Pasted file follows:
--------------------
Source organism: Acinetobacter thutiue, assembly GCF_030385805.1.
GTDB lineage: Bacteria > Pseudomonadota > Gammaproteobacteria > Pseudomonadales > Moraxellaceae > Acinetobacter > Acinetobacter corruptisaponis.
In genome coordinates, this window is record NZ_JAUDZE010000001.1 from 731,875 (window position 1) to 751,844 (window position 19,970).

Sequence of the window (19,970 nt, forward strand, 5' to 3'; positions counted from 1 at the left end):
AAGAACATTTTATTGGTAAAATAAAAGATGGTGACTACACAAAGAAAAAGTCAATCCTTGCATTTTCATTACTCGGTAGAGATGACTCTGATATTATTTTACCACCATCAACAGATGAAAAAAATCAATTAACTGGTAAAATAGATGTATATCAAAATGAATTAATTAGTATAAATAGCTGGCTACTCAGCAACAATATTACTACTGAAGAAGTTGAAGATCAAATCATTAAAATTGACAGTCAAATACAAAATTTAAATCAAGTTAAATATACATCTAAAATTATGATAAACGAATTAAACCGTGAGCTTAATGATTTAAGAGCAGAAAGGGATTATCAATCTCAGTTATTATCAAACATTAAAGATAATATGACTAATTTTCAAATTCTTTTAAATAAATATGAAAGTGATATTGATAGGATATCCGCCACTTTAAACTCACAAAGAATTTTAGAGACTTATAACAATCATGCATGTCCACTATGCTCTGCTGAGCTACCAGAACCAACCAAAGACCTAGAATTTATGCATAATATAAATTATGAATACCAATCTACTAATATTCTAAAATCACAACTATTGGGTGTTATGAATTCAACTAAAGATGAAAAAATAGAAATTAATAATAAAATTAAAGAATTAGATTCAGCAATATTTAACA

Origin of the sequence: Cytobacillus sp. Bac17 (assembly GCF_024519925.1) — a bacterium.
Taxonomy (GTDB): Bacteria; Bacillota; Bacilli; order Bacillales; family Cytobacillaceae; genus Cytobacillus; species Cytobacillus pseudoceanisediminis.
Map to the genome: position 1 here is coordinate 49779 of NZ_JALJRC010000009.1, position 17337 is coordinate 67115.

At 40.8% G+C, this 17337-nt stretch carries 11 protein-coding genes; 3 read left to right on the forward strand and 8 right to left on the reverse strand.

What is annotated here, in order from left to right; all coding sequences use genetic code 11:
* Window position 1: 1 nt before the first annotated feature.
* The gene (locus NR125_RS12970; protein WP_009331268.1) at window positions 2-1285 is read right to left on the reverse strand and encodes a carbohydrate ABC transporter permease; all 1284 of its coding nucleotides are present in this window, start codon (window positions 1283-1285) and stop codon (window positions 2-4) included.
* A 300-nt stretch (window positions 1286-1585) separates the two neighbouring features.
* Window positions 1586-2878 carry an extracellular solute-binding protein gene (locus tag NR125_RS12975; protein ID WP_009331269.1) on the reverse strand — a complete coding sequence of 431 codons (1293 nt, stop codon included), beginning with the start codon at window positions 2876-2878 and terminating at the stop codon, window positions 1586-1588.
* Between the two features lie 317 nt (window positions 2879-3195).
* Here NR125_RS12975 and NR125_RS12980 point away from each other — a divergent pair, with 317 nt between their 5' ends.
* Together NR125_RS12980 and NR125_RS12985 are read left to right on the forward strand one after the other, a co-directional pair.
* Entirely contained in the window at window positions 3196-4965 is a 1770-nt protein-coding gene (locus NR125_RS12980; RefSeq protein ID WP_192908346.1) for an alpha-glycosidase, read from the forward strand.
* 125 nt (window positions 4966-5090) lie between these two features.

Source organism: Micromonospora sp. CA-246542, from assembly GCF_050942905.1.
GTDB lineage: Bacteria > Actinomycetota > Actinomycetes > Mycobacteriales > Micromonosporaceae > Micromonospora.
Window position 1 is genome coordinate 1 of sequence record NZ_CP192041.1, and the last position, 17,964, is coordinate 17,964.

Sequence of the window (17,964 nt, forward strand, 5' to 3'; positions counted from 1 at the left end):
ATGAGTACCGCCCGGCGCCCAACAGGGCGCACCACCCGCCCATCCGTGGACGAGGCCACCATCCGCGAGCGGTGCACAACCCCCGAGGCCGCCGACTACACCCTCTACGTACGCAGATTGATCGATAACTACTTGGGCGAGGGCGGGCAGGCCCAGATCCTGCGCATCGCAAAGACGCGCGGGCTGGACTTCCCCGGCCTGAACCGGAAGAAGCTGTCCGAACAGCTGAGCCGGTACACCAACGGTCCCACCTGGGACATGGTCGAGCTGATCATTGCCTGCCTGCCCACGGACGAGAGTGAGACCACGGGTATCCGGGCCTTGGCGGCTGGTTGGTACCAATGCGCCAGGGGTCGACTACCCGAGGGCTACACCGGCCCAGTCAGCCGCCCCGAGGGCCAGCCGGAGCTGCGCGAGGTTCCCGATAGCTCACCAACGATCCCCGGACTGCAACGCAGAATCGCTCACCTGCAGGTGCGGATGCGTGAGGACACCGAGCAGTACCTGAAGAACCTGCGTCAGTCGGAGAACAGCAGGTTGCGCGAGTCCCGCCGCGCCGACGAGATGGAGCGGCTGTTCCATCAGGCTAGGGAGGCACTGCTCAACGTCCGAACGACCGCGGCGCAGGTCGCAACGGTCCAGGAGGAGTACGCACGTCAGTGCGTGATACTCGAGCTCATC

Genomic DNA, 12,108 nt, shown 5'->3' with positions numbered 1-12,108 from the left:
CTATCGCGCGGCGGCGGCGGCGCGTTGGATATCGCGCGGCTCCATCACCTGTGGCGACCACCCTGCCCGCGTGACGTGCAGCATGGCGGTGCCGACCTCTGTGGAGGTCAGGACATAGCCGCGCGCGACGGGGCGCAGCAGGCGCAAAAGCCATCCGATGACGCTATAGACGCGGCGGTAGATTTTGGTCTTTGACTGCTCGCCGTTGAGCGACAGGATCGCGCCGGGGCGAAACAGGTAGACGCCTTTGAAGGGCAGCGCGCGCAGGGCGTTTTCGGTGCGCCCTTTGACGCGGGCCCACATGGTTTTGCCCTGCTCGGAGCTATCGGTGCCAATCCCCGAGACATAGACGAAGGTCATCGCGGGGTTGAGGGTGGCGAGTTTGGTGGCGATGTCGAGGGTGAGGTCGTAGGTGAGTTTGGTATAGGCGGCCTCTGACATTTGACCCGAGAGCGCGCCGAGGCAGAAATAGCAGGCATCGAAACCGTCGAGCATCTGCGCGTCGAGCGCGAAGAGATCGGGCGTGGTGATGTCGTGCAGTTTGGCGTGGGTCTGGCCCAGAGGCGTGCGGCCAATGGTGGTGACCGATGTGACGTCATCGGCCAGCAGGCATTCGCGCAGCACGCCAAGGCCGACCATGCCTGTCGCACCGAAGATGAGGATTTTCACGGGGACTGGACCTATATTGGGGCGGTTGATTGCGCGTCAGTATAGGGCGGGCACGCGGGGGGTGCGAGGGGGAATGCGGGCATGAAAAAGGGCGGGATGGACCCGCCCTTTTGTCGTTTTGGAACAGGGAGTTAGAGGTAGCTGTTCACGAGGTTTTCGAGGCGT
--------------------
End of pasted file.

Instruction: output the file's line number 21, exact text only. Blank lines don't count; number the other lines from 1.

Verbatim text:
GTDB lineage: Bacteria > Actinomycetota > Actinomycetes > Mycobacteriales > Micromonosporaceae > Micromonospora.